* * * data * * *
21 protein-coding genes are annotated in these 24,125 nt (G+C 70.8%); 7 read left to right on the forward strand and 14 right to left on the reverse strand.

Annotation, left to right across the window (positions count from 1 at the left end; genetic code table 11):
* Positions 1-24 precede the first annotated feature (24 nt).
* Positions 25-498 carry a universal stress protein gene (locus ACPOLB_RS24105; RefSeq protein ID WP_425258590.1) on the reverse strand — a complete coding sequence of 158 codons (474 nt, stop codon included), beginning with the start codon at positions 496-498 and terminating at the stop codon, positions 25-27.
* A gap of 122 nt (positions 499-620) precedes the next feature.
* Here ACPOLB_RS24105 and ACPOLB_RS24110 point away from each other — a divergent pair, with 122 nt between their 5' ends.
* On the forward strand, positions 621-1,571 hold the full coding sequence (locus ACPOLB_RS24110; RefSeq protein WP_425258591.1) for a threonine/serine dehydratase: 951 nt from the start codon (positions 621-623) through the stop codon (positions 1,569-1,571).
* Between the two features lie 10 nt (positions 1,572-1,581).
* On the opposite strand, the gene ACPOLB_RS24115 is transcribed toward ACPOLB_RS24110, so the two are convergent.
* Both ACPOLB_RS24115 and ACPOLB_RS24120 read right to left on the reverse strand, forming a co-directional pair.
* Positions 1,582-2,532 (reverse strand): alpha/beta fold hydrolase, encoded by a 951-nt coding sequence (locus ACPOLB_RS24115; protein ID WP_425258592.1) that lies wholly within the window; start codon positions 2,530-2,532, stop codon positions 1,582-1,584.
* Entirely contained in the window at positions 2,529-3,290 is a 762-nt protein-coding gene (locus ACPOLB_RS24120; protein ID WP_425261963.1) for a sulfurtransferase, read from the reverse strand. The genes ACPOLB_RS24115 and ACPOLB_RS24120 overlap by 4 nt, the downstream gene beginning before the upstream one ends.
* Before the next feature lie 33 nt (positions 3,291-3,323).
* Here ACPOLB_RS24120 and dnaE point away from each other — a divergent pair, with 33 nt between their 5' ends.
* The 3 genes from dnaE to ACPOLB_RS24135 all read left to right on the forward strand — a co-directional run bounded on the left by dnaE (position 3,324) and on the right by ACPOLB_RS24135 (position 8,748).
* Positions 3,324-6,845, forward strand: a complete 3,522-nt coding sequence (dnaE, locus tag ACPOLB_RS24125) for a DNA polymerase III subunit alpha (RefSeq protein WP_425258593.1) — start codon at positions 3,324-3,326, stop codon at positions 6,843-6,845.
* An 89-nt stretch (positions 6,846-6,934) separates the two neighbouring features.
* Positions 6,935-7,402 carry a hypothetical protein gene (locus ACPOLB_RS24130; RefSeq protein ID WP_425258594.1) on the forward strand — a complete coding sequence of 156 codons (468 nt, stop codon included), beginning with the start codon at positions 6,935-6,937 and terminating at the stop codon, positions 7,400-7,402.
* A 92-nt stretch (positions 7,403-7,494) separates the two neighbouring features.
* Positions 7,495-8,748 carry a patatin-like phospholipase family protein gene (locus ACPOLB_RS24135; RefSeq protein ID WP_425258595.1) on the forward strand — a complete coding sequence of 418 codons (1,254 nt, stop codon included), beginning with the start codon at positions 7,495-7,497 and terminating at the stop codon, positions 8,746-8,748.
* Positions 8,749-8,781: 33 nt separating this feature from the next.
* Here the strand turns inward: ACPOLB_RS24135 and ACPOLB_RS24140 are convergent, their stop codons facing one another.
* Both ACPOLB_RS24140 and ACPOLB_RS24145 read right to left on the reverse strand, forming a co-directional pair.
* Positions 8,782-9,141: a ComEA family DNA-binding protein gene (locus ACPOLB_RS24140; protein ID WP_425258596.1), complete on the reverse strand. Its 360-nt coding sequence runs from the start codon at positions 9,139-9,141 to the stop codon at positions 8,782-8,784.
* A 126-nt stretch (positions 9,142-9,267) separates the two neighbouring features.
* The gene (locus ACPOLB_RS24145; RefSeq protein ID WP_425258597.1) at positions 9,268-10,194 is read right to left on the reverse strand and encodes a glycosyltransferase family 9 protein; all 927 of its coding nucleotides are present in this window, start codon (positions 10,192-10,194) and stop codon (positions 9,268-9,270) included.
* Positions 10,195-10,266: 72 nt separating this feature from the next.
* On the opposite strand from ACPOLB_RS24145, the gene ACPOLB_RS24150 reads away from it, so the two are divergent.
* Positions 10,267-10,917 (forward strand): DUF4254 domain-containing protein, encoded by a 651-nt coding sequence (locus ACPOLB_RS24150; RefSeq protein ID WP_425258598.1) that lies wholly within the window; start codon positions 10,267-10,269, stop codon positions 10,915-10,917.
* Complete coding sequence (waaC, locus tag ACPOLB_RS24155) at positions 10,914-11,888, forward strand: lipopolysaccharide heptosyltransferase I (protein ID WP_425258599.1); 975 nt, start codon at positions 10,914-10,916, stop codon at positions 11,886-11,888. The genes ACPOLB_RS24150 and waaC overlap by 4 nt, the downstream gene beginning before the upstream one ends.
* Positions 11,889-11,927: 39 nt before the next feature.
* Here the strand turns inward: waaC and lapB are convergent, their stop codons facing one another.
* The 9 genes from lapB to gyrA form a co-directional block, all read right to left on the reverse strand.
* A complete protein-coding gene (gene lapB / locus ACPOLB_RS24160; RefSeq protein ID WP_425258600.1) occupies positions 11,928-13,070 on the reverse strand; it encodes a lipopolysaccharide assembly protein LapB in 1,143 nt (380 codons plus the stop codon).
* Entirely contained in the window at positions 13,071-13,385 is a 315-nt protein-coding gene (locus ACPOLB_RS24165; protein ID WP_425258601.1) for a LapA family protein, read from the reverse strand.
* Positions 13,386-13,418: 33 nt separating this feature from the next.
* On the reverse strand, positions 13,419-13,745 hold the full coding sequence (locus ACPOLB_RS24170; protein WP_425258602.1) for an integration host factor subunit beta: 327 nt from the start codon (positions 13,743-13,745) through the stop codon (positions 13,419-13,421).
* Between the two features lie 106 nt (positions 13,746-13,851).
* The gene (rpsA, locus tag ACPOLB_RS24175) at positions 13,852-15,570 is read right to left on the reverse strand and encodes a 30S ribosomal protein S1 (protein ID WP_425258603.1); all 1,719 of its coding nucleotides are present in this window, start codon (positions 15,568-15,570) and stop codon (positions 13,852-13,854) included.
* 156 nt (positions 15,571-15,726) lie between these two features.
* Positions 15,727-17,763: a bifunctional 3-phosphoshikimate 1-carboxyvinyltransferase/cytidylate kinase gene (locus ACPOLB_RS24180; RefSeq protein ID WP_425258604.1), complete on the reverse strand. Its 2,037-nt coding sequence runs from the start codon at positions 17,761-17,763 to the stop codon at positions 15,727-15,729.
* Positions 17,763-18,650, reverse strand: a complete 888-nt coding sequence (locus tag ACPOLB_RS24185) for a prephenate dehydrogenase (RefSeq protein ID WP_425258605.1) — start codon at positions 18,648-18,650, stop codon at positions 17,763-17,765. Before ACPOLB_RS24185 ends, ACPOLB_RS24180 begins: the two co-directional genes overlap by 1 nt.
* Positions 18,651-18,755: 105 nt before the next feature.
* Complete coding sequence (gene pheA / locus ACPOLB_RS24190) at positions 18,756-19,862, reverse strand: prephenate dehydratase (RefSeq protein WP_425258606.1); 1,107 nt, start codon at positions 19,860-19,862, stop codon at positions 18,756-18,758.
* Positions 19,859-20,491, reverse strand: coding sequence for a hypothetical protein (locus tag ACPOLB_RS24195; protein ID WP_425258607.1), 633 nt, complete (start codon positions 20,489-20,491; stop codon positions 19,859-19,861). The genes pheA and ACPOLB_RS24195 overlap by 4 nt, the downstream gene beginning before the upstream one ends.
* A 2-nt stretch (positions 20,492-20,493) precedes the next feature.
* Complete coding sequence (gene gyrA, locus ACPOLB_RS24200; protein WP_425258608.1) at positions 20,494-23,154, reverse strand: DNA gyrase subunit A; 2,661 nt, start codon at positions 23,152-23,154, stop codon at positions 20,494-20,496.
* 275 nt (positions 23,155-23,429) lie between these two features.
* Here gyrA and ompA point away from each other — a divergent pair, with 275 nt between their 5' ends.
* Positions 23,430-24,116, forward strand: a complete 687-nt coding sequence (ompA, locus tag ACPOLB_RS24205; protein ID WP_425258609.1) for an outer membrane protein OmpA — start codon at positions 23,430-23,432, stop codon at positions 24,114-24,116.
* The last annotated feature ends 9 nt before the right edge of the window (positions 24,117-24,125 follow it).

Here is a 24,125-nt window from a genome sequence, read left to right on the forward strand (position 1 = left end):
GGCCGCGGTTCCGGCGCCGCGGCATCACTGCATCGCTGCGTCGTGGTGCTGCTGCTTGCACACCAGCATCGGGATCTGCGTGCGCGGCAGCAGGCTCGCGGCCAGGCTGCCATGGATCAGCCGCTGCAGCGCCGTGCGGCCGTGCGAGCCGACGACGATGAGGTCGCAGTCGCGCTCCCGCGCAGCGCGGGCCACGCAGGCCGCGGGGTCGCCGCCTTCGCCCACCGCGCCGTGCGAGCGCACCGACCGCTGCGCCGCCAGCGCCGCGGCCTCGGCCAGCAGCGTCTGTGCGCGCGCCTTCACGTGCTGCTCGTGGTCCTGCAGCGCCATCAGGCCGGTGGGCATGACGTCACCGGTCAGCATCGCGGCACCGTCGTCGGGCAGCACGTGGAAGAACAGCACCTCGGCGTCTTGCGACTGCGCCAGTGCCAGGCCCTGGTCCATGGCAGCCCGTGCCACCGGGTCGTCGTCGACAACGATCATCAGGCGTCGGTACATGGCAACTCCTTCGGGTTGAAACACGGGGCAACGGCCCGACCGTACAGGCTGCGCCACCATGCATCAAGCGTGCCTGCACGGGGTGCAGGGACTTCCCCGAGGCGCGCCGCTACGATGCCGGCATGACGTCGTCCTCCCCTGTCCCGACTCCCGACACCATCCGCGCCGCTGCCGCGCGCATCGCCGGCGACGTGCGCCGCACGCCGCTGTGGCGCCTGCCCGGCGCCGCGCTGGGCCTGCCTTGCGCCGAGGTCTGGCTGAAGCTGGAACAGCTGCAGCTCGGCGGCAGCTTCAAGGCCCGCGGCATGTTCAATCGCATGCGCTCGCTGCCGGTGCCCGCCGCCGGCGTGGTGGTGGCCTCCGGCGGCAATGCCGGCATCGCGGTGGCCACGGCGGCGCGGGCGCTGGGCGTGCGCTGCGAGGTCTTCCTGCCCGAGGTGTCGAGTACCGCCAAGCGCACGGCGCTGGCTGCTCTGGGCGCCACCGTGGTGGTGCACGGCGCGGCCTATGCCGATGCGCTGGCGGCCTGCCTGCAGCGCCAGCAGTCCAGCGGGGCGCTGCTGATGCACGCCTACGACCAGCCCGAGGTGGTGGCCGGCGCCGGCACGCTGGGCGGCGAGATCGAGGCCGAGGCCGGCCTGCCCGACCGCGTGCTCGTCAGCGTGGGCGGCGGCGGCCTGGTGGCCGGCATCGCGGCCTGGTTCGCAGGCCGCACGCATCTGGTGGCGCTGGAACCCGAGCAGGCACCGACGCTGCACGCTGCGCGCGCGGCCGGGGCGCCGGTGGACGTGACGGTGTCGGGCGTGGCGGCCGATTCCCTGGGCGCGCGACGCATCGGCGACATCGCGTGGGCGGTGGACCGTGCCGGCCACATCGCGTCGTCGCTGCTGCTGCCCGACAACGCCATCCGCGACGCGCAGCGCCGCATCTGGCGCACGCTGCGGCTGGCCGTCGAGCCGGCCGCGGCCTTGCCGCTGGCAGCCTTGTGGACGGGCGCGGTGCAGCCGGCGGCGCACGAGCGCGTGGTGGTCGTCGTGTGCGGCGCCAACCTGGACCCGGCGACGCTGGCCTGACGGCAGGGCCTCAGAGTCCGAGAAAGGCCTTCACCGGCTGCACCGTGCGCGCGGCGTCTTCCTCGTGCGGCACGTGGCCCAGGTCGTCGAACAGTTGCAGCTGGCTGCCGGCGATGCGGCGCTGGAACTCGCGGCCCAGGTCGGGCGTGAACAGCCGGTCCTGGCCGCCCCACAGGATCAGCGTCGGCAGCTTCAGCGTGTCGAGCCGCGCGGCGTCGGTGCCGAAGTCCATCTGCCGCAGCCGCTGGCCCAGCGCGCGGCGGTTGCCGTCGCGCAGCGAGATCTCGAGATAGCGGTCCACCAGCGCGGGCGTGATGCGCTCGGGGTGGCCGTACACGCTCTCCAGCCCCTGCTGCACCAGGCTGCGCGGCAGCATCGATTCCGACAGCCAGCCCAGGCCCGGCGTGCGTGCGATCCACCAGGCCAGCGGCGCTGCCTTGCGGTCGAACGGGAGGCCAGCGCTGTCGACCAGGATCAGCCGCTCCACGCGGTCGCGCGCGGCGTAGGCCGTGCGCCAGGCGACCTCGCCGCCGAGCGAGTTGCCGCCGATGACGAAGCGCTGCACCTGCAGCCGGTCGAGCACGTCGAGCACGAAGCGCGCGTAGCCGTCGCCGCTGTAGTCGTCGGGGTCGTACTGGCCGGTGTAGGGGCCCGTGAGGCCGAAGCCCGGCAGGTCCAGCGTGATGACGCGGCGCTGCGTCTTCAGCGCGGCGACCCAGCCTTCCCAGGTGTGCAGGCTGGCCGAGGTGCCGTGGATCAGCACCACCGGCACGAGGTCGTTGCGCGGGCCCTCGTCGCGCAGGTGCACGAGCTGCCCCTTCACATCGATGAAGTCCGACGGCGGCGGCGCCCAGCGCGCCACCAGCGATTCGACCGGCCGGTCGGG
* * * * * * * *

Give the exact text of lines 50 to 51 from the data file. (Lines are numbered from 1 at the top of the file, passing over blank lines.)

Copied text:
* Positions 23,430-24,116, forward strand: a complete 687-nt coding sequence (ompA, locus tag ACPOLB_RS24205; protein ID WP_425258609.1) for an outer membrane protein OmpA — start codon at positions 23,430-23,432, stop codon at positions 24,114-24,116.
* The last annotated feature ends 9 nt before the right edge of the window (positions 24,117-24,125 follow it).